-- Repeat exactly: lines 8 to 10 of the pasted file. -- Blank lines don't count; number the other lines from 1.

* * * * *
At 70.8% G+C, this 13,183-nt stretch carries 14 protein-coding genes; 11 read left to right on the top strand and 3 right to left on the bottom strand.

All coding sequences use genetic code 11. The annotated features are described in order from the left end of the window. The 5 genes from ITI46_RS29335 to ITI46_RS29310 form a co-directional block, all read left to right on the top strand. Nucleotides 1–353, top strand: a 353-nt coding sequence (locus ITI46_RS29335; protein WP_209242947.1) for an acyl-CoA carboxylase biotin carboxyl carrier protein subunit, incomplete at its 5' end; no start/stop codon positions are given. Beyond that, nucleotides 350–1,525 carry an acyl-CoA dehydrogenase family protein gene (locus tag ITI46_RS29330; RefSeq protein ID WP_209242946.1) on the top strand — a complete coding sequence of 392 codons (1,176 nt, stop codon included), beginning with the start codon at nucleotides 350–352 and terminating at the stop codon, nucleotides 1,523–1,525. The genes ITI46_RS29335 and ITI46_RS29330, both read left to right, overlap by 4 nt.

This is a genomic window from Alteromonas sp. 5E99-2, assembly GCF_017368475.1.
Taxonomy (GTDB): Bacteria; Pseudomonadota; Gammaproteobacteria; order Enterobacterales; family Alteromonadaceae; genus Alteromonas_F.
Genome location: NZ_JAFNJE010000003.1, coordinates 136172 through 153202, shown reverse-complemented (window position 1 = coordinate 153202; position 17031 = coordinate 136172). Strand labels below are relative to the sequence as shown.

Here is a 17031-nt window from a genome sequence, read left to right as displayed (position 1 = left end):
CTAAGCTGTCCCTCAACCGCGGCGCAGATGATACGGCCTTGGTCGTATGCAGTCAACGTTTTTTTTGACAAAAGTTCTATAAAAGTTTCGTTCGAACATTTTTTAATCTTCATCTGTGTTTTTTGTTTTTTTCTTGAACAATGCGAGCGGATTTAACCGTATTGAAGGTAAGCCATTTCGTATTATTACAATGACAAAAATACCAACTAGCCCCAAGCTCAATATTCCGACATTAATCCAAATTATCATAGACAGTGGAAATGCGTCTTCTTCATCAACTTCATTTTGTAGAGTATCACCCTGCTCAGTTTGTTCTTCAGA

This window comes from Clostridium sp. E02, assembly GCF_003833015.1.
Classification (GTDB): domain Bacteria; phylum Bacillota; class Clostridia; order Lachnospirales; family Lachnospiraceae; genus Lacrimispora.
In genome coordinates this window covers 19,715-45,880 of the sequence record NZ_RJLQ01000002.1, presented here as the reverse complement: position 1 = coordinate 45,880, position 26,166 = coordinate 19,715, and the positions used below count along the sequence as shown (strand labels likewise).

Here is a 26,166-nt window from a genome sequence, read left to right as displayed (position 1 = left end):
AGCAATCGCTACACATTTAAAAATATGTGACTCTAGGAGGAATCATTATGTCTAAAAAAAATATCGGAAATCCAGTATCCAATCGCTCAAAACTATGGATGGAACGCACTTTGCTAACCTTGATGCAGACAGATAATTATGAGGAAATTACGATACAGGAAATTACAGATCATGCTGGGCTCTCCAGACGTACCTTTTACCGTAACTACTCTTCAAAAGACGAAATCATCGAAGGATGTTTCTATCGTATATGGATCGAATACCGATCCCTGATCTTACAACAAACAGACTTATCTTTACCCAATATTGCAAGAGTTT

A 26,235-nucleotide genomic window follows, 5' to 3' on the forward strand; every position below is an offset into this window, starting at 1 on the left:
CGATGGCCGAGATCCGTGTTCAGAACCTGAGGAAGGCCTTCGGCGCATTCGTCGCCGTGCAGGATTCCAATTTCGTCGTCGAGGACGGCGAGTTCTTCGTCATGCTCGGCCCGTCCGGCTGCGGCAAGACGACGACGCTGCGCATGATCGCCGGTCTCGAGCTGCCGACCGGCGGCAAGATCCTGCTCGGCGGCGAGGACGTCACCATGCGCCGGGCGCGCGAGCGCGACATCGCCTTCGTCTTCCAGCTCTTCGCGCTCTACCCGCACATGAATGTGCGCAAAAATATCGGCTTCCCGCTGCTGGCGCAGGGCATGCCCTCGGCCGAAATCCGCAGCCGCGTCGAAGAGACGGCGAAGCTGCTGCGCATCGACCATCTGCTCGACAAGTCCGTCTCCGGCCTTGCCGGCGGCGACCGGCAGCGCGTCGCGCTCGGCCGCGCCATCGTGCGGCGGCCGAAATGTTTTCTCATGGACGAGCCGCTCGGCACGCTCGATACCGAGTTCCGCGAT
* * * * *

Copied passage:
This window comes from Clostridium sp. E02, assembly GCF_003833015.1.
Classification (GTDB): domain Bacteria; phylum Bacillota; class Clostridia; order Lachnospirales; family Lachnospiraceae; genus Lacrimispora.
In genome coordinates this window covers 19,715-45,880 of the sequence record NZ_RJLQ01000002.1, presented here as the reverse complement: position 1 = coordinate 45,880, position 26,166 = coordinate 19,715, and the positions used below count along the sequence as shown (strand labels likewise).